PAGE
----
Behavioral issues in cats are not normal or even that common. Experts suggest that if a cat seems to have weird behavioral patterns, it should be given medical help.
These behavioral issues can be evident in the form of excessive aggression, retaliation, or not being able to train properly to use the same litter box as another cat.
While aggression in sharing a litter box is common, excessively strong reactions to sharing are not that common.
It may also be difficult for you and the other cats to deal with because of constant fights and feuds between cats, as well as failure to listen to basic training instructions.
This can become much more of a problem when your cat grows up, so if you figure out the signs of behavioral issues in your cat early on, they can still be treated properly.
Cats are similar to humans in a way, they like to have privacy to go about their business too.
Always being surrounded by their peers, even when they want to be private at the litter box can get uncomfortable for them because it’s a place where they can be vulnerable.
Even if your cat does not mind sharing, it will still prefer to go to the litter at a different time than the other cat, because of privacy.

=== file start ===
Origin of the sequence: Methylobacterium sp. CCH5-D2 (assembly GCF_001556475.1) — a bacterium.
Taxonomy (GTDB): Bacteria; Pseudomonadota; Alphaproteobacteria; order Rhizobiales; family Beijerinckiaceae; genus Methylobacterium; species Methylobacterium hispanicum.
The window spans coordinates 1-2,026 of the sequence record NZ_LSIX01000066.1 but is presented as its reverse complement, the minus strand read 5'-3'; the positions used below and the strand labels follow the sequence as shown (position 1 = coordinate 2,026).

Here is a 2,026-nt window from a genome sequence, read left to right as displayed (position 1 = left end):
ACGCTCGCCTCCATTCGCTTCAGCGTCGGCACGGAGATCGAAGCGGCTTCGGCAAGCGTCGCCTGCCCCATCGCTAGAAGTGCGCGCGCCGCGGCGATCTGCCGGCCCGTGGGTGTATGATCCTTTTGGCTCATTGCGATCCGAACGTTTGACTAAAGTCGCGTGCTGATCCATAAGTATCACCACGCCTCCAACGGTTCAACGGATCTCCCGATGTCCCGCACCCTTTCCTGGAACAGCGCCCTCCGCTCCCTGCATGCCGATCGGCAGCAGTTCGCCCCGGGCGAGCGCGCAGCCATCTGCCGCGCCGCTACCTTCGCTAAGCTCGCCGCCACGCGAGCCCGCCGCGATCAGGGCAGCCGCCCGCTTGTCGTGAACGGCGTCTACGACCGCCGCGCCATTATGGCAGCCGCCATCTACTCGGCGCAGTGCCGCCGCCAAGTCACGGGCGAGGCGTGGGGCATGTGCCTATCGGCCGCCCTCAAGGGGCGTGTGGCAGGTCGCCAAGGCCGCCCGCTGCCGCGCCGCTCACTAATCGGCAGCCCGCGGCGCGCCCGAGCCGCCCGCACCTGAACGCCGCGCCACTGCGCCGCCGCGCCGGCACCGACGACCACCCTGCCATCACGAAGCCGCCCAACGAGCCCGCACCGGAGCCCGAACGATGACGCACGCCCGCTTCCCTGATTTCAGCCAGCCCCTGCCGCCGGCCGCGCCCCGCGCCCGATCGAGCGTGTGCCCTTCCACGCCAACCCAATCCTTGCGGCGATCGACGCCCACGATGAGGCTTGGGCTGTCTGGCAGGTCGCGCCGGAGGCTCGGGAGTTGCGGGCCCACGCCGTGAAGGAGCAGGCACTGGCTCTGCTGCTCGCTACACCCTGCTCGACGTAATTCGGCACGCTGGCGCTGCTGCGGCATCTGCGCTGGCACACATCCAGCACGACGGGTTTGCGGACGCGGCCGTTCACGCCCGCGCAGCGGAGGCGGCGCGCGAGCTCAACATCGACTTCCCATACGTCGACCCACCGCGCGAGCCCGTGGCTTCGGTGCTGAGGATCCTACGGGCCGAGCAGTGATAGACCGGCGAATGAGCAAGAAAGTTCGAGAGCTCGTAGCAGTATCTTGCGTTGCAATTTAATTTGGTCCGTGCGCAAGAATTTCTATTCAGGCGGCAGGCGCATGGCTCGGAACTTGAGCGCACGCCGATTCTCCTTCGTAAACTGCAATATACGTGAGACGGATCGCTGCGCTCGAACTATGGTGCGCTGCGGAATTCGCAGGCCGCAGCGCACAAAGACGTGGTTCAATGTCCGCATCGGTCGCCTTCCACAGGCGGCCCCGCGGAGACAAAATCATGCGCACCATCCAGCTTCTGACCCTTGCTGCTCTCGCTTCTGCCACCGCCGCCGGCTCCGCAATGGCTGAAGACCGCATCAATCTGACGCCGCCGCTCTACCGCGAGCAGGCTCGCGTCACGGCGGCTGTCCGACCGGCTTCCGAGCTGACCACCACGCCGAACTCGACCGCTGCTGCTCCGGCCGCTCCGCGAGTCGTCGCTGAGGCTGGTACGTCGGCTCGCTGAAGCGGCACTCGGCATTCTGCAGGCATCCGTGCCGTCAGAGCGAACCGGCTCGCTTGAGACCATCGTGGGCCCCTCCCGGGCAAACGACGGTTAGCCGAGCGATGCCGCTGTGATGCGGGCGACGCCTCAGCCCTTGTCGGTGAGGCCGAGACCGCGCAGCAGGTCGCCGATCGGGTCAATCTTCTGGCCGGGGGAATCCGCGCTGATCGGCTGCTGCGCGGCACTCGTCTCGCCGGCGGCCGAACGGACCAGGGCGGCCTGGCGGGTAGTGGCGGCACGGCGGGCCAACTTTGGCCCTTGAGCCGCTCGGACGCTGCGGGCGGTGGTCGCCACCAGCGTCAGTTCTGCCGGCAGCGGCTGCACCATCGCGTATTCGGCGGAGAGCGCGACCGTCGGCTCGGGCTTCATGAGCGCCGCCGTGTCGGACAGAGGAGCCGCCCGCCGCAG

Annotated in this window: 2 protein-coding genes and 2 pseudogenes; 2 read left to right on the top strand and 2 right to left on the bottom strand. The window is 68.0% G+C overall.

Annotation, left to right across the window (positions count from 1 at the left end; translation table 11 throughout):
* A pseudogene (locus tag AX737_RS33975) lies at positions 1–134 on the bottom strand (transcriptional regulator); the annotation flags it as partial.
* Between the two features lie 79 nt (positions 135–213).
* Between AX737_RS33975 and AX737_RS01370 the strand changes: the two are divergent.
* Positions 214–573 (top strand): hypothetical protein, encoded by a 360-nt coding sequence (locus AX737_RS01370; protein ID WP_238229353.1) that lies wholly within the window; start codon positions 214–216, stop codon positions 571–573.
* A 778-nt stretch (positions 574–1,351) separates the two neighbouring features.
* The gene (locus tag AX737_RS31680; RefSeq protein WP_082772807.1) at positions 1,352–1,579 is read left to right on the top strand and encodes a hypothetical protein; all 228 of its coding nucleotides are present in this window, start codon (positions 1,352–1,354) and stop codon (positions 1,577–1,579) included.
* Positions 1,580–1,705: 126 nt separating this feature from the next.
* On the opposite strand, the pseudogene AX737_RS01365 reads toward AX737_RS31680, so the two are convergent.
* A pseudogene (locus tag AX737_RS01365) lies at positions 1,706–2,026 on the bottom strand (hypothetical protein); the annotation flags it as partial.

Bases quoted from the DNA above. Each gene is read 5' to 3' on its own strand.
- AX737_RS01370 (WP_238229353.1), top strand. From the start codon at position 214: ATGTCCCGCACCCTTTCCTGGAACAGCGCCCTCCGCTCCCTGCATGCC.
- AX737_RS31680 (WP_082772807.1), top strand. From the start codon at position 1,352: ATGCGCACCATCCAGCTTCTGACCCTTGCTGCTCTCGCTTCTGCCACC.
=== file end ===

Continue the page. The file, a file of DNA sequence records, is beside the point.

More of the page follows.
If your cat feels like its’ not getting its solitude, it will grow to resent its friends and share the litter with them, causing unnecessary clashes.
Moreover, many cats may share a litter box with another cat of the same gender back in the litter, so they can find it hard to be vulnerable when a cat of another gender is present.
Thus, having two female or two male cats share a litter box is a better option.
Cats are creatures with personalities and preferences of their own. Some are messy and don’t care much about their surroundings, while others are quite particular about their tidiness and environment.
This can, again, depend on how they were brought up in their early days, or how their previous owners’ home environment used to be (if they are adopted).
Hence, differences like these are also a reason why two cats may not be ready to share a litter box.
In such cases, having separate litters for both of them will be less troublesome and more convenient for both you and the cats.
What to do when cats are not ready to use the same litter box
Now that you know the reasons why two cats don’t want to share a litter box, how should you go about the situation?
Have a separate litter box
The most obvious solution is to keep a separate litter box for both cats. You can keep both the boxes side-by-side, or even keep them at separate places in your home.
Ideally, you can place the litter boxes at the corners of any place, and if your cat is not getting used to finding the litter box easily, you can switch the place and experiment again.